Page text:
Design for the Environment

Design for the Environment 
Edward Surette, M/A-COM, Inc. (SSA Journal Volume 10 Number 3 – Fall 1996 pp. 31 – 37 )

There is and has been a growing interest at M/A-COM as well as in the entire electronics industry to make products environmentally more compatible. While there is a need to make products and processes less toxic, while increasing recyclability and reducing wastes, we must achieve environmental excellence without compromising product quality and reliability. The goal is to identify, develop, and utilize new technologies that can bolster productivity, without compromising the environment. Design for the Environment (DfE), interjects concerns about environmental issues, along with concurrent engineering, into the design process; where the assessment of environmental concern is based on a life-cycle assessment of the product. This assessment includes the entire life-cycle of the product, process, or activity, encompassing extracting and processing raw materials; manufacturing, transportation, and distribution; use/re-use/maintenance; recycling; and final disposal. M/A-COM’s approach to DfE is based on three separate but interrelated components:

  1. Life-Cycle Inventory – An objective, data-based process of quantifying energy and raw material requirements, air emissions, waterborne effluent, solid waste, and other environmental releases incurred throughout the life cycle of a product, process, or activity.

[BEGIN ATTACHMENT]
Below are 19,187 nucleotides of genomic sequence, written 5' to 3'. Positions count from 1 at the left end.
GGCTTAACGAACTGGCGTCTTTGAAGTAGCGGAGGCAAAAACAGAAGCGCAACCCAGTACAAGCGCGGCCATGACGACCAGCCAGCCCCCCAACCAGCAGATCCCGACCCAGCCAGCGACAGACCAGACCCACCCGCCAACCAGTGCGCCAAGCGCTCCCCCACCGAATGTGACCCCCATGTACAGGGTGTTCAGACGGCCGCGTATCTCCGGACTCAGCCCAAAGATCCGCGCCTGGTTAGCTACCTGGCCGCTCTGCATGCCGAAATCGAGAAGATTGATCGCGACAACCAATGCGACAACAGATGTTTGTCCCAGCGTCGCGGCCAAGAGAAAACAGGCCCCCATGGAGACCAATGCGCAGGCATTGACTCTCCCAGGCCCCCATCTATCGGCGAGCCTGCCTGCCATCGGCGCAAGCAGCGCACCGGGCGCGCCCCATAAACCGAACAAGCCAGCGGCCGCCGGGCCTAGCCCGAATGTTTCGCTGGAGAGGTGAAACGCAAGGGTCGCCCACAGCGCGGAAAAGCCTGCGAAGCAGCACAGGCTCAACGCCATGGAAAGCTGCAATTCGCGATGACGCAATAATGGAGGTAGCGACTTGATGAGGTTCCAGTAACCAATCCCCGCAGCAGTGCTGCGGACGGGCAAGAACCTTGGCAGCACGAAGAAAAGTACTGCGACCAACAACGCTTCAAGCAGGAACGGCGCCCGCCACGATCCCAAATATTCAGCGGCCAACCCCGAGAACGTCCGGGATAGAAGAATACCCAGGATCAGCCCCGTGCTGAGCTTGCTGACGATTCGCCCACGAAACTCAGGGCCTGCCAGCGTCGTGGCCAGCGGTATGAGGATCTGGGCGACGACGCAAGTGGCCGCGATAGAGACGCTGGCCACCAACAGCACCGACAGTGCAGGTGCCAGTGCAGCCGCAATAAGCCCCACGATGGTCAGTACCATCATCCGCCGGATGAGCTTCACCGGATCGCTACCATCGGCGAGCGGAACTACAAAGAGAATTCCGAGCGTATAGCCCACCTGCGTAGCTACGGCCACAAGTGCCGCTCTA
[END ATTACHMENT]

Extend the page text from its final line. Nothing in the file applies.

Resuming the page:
2. Process/Product Impact Analysis – A technical, quantitative, and/or qualitative process to characterize and assess the effects of the environmental loadings identified in the inventory component. The assessment should address both ecological and human health considerations, as well as other effects such as habitat modification and noise pollution.
  3. Product Improvement Analysis – A systematic evaluation of the needs and opportunities to reduce the environmental burden associated with energy and raw materials use and waste emissions throughout the whole lifecycle of a product, process, or activity. This analysis may include both quantitative and qualitative measures of improvements, such as changes in product design, raw material use, industrial processing, end use, and waste disposal.

These three components comprise an integrated approach that, when combined with other appropriate information, can provide the information needed to maximize the product’s environmental compatibility while aiding the designer in assessing, comparing and making final design decisions.



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